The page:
By Frederick Copleston
Conceived initially as a major presentation of the improvement of philosophy for Catholic seminary scholars, Frederick Copleston's nine-volume A heritage Of Philosophy has journeyed some distance past the modest objective of its writer to universal acclaim because the top background of philosophy in English. Copleston, an Oxford Jesuit of large erudition who as soon as tangled with A. J. Ayer in a fabled debate concerning the life of God and the opportunity of metaphysics, knew that seminary scholars have been fed a woefully insufficient diet of theses and proofs, and that their familiarity with such a lot of history's nice thinkers was once reduced to simplistic caricatures. Copleston set out to redress the incorrect by way of writing an entire background of Western philosophy, one crackling with incident and intellectual pleasure -- and one who provides full place to every philosopher, providing his suggestion in a beautifully rounded demeanour and exhibiting his links to those that went sooner than and to those that came after him.
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Additional resources for A History of Philosophy, Vol. 1: Greece and Rome From the Pre-Socratics to Plotinus
Heraclitus speaks of the One as God, and as wise: "The wise is one only. "* God is the universal Reason (A6yo<;), the universal law immanent in all things, binding all things into a imity and determining the constant change in the universe according to universal law. Man's reason is a moment in this universal Reason, or a contraction and canalisation of it, and man should therefore strive to attain to the viewpoint of reason and to live by reason, realising the unity of all things and the reign of unalterable law, being content with the necessary process of the universe and not rebelling against it, inasmuch as it is the expression of the all-comprehensive, all-ordering A A ^ or Law.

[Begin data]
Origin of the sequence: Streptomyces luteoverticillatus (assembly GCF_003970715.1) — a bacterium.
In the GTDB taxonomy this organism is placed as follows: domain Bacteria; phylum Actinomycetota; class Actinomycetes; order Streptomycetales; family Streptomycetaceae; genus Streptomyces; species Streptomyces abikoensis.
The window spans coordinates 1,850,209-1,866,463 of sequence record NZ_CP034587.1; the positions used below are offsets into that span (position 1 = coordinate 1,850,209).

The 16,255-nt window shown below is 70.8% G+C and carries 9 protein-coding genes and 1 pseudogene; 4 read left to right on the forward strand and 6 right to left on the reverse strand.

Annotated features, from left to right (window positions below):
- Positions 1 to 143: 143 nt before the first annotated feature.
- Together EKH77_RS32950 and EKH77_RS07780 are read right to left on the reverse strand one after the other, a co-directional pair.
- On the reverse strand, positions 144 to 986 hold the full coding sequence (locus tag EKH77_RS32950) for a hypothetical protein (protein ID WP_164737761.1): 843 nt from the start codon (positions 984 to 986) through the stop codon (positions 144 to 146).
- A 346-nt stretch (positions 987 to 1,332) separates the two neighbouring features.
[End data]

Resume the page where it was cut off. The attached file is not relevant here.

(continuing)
65. * Diog. , 9, 8-9. * Frag. 30. " 1 Thus, while the substance of each kind of matter is always changing, the aggregate quantity of that kind of matter remains the same. But it is not only the relative stability of things that Heraclitus tries to explain, but also the varying preponderance of one kind of matter over another, as seen in day and night, summer and winter. " Thus "the bright exhalation, when ignited in the circle of the sun, produced day; and the preponderance of the opposite exhalation produced night.
B y stressing universal law and man's participation in Reason, Heraclitus helped to pave the way for the universalist ideals of Stoicism. This conception of universal, all-ordering Reason appears in the system of the Stoics, who borrowed their cosmology from Heraclitus. But we are not entitled to suppose that Heraclitus regarded the One, Fire, as a personal God, any more than Thales °r Anaximenes regarded Water or Air as a personal God: Herac itus was a pantheist, just as the Stoics in later times were pantheists.